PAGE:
Who’s Likely to Get the Flu? How Can YOU avoid it?
Tuesday, November 4th, 2014
At a time when Ebola has caused heightened awareness of infectious diseases and their spread, we prepare for the flu season with even more concern than usual.
Who’s at risk the most?
- Children under the age of five whose immune systems are not fully developed. Each year, approximately 20,000 youngsters in this age group are hospitalized for flu-like symptoms.
- Children with chronic health conditions such as asthma and diabetes
- Seniors over 65 years of age whose immune systems have weakened; 90% of flu-related deaths are in this age group. You are 60% less likely to visit your health care provider if you get the flu vaccination.
Who should get vaccinated?
- Children six month of age and older. Nasal spray is recommended for those from two to eight years old where it is available.
- Parents and caregivers of children under five or with chronic health conditions
- Seniors. Regular and high-strength doses are available to seniors. Discuss your options with your physician. Medicare covers one flu vaccination/year.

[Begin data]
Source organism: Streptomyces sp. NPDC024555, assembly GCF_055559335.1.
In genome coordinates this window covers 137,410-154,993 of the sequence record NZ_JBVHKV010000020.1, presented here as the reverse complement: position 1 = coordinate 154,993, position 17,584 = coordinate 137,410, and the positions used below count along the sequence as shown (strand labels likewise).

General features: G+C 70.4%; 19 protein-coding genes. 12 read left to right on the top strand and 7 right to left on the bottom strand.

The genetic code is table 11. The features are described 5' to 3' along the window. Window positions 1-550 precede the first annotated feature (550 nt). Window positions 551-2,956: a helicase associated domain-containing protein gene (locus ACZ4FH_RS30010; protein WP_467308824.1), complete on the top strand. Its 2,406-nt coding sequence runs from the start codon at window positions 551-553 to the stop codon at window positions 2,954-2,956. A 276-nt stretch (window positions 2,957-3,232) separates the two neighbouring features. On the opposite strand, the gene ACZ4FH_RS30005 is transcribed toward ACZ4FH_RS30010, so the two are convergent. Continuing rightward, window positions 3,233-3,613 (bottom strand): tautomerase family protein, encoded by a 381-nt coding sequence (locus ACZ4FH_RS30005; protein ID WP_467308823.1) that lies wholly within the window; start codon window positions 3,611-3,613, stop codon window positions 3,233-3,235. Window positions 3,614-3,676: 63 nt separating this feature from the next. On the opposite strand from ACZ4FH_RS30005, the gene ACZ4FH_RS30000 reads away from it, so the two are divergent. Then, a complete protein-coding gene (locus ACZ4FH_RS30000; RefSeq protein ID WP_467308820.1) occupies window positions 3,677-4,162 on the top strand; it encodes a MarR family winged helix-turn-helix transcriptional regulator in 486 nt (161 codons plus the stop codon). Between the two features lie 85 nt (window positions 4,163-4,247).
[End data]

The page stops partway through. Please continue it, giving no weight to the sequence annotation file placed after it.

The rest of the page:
What can you do to stop the spread of the flu?
- Get vaccinated as soon as the vaccine or spray becomes available in your area—the sooner, the better. It takes two weeks for it to take effect.
- Avoid close contact with those who are sick.
- Stay home when you are sick.
- Cover your mouth and nose with tissue when you sneeze or cough since flu is spread by air-borne droplets. Avoid touching your eyes, nose, mouth.
- Wash your hands with soap frequently.
- Clean and disinfect contaminated surfaces/objects.
Which medications will help you avoid the flu?
- Flu Vaccination, whether injectable or nasal mist
- Anti-viral drugs can prevent you from getting sick if you have been exposed to flu or relieve symptoms if you already have them. Tamiflu, Relenza, Symmetrel, and Flumadine are 70-90% effective especially if you take them within two days of contact with a sick person. They are FDA-approved for anyone over one year of age.
- Do NOT try to relieve the symptoms of a child or teenager with aspirin. It can cause Reye’s Syndrome, a rare but serious disease. Choose Tylenol or ibupropin (Advil, Motrin, Nuprin) instead.
As the old saying goes, “An ounce of protection is worth a pound of cure.” ______________________________________________________________________________ Abington Surgical Center works consistently and conscientiously to prevent the spread of germs. We are proud of our very low infection rate. Information provided is not intended to replace the advice of your doctor. Visit Flu.gov for more details.